Happy World Water Day!
So today, I'm going to begin by plagiarizing the World Water Day website - their graphics are much beter, so please, if you have time surf on over there and take a look!
In 1992, the UN General Assembly designated March 22 as "World Water Day" to draw the international attention to the critical lack of clean, safe drinking water worldwide. It is a time when we are encouraged to pause and consider the largest public health issue of our time - the global scarcity of clean water.
The facts are mind boggling. More than 1 billion people world wide – 20% of the planet’s entire human population – lack access to clean, safe drinking water. According to the United Nations, this world water crisis leads to the death of more than 4,500 children every day and is a leading cause of poverty, disease, and social instability world wide.
Despite the apparent abundance of clean water in the US and most of the developed world, more than 20% of the Earth’s population lacks clean, safe drinking water.
This world water crisis isn’t confined to one particular region of the planet, though the crisis is most severe in developing nations and particularly acute in Sub-Saharan Africa and South Asia.
Poverty, health, education, and economic growth all are impacted by the lack of clean water and sanitation in these communities, creating a perpetual struggle for basic survival.
And now for water in Madagascar: (source, Human Development Report, 2005)
Population without sustainable access to improved sanitation (pit latrine, flushable toilet, etc.):
1990 : 88%
2002 : 67%
Population without sustainable access to an improved water source:
1990 : 60%
2002 : 55 % *
* that’s 12 years and only a 5% improvement!
In truth, PCVs Mark and Jon, who are water systems engineers, have probably single-handedly done more to improve sustainable access to an improved water source during their combined 6 years in country than almost any other project. Unfortunately, all their efforts are being undercut by the number of water systems that go off-line each year because of poor construction and improper maintenance training or unavailability of key replacement parts due to remoteness or expense.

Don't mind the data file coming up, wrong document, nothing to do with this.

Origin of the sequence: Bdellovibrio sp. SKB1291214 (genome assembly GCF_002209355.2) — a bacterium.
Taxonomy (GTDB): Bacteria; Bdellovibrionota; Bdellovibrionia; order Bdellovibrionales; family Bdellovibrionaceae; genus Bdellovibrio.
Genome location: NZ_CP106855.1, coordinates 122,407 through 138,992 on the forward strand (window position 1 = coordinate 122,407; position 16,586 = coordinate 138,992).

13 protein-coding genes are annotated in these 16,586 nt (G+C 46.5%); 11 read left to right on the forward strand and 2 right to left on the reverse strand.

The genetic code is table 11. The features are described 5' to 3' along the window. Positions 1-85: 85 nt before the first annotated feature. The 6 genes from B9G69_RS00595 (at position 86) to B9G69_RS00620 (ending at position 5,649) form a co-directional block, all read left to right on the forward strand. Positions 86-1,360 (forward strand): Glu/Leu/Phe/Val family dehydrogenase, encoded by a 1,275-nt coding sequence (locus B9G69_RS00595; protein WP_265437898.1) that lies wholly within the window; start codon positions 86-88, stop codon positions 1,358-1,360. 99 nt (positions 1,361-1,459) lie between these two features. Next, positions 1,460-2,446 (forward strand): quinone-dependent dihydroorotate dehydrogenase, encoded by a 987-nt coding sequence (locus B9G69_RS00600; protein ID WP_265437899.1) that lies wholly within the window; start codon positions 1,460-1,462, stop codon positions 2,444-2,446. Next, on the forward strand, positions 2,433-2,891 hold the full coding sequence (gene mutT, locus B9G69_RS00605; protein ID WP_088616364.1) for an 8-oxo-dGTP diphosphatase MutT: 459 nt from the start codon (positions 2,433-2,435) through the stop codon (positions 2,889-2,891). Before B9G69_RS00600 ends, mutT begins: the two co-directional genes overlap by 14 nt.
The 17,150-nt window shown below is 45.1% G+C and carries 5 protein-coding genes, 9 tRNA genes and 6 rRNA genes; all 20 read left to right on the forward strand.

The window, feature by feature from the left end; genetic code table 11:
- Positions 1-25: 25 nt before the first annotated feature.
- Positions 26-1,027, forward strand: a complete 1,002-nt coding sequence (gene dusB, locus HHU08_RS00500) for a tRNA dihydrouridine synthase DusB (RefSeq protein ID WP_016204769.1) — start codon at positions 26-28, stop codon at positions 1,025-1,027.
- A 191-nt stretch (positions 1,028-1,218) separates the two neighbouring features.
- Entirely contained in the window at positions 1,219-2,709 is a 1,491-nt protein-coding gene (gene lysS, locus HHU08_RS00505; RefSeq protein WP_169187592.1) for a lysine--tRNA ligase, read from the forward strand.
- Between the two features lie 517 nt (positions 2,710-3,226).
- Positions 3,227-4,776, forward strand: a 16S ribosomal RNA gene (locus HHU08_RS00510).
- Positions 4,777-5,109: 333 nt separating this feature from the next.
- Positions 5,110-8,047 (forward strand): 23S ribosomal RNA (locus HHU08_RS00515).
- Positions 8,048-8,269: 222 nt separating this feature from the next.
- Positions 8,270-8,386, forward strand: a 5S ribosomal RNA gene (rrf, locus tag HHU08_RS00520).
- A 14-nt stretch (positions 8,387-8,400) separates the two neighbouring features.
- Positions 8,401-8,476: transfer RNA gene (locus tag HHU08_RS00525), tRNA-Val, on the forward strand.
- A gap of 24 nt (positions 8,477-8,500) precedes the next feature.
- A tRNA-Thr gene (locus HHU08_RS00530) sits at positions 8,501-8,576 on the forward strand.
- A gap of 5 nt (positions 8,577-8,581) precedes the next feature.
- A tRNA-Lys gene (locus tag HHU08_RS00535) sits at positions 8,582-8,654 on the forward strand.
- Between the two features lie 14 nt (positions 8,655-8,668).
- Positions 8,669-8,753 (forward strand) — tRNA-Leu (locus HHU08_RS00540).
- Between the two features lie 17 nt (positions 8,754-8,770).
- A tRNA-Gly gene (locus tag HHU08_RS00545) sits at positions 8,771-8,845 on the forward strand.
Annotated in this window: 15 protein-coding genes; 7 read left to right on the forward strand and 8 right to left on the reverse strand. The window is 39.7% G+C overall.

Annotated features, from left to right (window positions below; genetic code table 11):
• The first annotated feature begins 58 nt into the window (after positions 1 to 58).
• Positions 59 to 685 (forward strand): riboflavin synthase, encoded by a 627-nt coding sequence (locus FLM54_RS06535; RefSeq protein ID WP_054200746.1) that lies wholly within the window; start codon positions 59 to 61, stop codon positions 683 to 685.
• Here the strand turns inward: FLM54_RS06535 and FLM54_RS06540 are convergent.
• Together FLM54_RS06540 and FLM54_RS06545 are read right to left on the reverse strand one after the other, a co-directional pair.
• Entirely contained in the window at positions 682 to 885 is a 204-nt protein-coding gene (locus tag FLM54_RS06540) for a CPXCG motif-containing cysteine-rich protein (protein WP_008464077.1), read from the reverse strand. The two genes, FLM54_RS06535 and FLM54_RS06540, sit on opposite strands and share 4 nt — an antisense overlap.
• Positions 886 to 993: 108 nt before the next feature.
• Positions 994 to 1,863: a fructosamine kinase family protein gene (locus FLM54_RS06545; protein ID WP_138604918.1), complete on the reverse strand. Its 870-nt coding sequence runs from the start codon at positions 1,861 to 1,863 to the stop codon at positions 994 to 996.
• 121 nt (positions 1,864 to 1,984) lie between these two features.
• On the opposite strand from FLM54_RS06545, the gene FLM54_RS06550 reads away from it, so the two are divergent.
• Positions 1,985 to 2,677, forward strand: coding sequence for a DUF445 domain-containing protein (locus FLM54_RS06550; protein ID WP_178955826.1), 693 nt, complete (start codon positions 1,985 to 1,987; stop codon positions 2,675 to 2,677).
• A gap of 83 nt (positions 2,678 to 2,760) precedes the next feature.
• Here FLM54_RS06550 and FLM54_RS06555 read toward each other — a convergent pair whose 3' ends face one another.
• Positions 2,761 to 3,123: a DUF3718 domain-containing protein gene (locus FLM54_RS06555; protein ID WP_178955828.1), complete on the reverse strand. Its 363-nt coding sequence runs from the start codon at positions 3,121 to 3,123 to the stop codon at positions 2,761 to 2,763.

This World Water Day we are celebrating the new W.A.S.H. (Water, Sanitation, Hygiene) committee in the Fianar region and we are going into the next year with high expectations of better coordinated efforts, involvement of key actors and funders (such as Rotary International), and integration of project objectives. For SantéNet, our Kôminina Mendrika (Champion Communes) project is hoping to develop objectives for construction of water systems, education about the importance of latrines, and encouraging behavior change for use of home chlorination of water and, of course, handwashing.
I personally as a PCV have felt the psychological pains of not having regular access to a reliable water source. It was probably doubly traumatic for me, coming from a plumber’s family in the land of lakes in northern Wisconsin – we occasionally worried a little when lake levels got to low, but there was never a threat to the cubic meters coming out of the faucet. To go for days at a time not knowing if I would have water tomorrow took a mental toll during my two years in the remote north of the island. Now I rarely have any water concerns again, but I do not take for granted a single flush of the toilet or turning on the faucet. I still go into the field regularly and see communities that suffer on a daily basis.
So, today when you take your showers or buy a bottle of purified water, think of the millions around the world that don’t have that luxury.